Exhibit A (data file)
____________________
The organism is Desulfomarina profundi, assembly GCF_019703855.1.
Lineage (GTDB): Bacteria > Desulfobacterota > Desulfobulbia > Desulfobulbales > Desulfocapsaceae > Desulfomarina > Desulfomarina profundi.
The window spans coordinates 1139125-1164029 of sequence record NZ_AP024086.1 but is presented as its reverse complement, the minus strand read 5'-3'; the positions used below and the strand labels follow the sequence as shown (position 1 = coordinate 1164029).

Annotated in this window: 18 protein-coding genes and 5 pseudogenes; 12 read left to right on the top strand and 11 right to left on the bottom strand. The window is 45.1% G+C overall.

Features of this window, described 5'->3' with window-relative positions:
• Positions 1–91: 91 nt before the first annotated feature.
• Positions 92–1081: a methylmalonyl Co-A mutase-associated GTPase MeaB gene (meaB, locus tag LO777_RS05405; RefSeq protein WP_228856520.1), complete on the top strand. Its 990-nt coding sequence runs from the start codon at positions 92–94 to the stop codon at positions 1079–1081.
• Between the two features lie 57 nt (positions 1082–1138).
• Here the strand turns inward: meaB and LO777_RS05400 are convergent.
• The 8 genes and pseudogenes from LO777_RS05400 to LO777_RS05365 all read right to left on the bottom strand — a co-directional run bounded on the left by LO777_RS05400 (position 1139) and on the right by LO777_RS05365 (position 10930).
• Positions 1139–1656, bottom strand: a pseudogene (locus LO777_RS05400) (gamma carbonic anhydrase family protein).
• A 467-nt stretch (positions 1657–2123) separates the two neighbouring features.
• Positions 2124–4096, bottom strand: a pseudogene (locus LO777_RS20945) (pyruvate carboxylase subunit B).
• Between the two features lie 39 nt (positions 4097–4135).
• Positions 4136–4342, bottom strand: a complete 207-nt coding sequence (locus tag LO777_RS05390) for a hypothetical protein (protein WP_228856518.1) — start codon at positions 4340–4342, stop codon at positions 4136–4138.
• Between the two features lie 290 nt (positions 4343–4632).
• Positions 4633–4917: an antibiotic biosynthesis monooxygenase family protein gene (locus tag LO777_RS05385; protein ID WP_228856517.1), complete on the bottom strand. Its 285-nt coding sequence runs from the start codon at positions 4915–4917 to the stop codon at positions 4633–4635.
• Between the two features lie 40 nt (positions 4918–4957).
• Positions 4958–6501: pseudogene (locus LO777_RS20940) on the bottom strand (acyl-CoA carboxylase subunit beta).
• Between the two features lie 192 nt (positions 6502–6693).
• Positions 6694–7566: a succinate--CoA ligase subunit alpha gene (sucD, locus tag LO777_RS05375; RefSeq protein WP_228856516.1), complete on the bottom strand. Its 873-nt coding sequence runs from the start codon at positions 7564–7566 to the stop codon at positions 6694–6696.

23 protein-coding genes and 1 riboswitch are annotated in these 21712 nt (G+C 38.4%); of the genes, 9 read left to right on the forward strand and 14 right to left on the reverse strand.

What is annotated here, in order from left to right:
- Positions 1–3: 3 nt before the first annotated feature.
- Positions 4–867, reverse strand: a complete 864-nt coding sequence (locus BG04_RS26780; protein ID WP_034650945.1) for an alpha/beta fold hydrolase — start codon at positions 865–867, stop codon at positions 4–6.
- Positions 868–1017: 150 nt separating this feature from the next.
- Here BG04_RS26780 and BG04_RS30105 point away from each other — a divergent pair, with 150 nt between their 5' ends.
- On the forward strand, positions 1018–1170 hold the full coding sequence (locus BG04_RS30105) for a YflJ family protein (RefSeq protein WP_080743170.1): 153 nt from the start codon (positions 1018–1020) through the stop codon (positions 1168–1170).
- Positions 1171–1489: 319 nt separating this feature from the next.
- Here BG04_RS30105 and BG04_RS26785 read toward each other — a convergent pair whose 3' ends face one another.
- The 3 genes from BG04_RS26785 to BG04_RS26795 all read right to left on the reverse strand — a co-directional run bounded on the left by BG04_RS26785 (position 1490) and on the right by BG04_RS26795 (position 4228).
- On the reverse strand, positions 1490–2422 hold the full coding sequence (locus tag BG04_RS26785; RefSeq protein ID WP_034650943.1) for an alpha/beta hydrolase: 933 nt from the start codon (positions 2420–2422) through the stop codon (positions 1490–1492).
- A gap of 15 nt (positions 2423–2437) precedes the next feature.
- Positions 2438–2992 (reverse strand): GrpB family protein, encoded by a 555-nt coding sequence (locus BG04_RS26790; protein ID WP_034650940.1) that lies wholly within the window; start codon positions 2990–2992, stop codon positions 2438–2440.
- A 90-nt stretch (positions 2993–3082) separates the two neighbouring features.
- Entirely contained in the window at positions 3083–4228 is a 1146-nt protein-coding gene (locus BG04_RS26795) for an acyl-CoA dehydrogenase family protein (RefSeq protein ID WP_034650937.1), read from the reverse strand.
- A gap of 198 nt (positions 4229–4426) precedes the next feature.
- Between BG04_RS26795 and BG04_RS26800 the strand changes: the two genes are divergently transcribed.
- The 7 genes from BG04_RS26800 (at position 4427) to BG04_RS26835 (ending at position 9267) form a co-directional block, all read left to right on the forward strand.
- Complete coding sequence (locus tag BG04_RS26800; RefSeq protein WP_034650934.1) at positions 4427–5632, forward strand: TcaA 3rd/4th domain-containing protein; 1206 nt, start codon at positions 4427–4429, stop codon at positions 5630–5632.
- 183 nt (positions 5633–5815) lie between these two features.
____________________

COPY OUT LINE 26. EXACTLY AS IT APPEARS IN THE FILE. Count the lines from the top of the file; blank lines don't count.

- Positions 868–1017: 150 nt separating this feature from the next.